Wistia (the first video below) is a high-quality hosting service perfect for embedding videos in corporate-type websites but attracts hosting charges. YouTube (the second video below) is free but may carry advertising and distractions drawing viewers away from the website in which it was embedded. Most hosting services will try and deliver video to match the end user's available bandwidth and many allow the user's to force a particular resolution (via a 'gear') icon, but in practise this cannot be guaranteed.
For our Mugga Lane client, a video was a 'nice to have' outcome but not the primary objective (which was a set of panoramas). The video footage we shot was mainly while travelling to and from the panorama locations agreed with the client and was in a sense a 'by-product'.
The two videos below are identical (other than the different preview images) and were loaded to both platforms at 1080p HD. As such you should be able to test both for your particular platform and location.
Tip: Click the rectangle icon at the bottom right of either video to watch in full screen mode
Blue Mountains City Art Gallery & Cafe
Client: Blue Mountains Cultural Centre
The Blue Mountains Cultural Centre (BMCC) is a non-profit complex in the heart of Katoomba, the tourist capital of the UNESCO World Heritage-listed Greater Blue Mountains Area. The Cultural Centre is an independent part of the Blue Mountains City Council and includes:
- The Blue Mountains City Art Gallery.
- The quiet, relaxing Gallery Cafe and a shop.
- The Blue Mountains World Heritage Interpretive Centre.
- A viewing platform open to the public at not cost.
- A library.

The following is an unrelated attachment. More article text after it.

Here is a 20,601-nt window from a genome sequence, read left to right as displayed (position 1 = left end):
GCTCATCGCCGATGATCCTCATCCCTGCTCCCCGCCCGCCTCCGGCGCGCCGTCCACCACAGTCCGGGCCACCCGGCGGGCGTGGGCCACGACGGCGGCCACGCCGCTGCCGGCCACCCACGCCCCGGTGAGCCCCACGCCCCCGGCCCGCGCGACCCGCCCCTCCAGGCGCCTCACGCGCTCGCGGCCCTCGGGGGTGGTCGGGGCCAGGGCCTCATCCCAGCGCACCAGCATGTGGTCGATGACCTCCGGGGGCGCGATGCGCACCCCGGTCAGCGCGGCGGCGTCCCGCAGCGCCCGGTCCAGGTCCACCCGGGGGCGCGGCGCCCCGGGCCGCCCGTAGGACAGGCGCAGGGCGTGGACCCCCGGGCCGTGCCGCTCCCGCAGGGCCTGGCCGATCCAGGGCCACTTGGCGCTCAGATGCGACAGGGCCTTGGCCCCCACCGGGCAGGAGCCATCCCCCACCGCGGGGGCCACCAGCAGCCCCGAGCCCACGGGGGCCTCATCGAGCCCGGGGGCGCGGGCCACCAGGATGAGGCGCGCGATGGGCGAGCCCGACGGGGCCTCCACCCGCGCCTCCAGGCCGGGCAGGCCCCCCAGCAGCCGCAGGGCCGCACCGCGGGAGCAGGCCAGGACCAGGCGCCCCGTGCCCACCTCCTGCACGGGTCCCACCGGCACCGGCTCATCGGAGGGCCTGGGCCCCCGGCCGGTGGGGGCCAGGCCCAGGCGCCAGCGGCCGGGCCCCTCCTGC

The BMCC opened in November 2012. It has solar panels to cut grid electricity consumption and a green roof garden to filter rain water.
The BMCC is only 180 metres from the train station yet is often missed by tourists as it is 'hidden' in front of the majestic Carrington Hotel and accessed from Katoomba Street (the main road) through short alleys.
The brief was to help visitors find the BMCC, showcase its green credentials, emphasise the Blue Mountains City Art Gallery (which can at times be hired) and create content for existing BMCC social media channels. Additionally the new and separate branding of the Blue Mountains City Art Gallery (BMCAG) was to be pushed even though it is an integral part of the Blue Mountains Cultural Centre (BMCC) which is an independent unit of the Blue Mountains City Council (another BMCC acronym).
Challenges for this particular site include:
- A highly reflective roof which is also corrugated leading to moiré patterning.
- The south side of the Carrington Hotel is deeply shaded at midday in autumn.
- The need to stay within the boundaries of the BMCC for safety reasons.
- Curious patrons intrigued by drones.
In an Australian and possibly world first, we flew our drone INSIDE the City Art Gallery. The video shows both external and internal aspects of the BMCC and was shot entirely by drone. Watch to the very end (past the credits) to see the drone flying inside.
We also delivered two 360º Panoramas loaded on to Google Maps (where they are known as Photo Spheres). Google has only just (2017) allowed the connection of panoramas. For example if you face south (should be the default view) for the panorama below, an arrow should appear (as with ground-based Street View) which jumps to the panorama over the BMCC's viewing platform. Use 'View on Google' (top left) to see the panoramas full screen.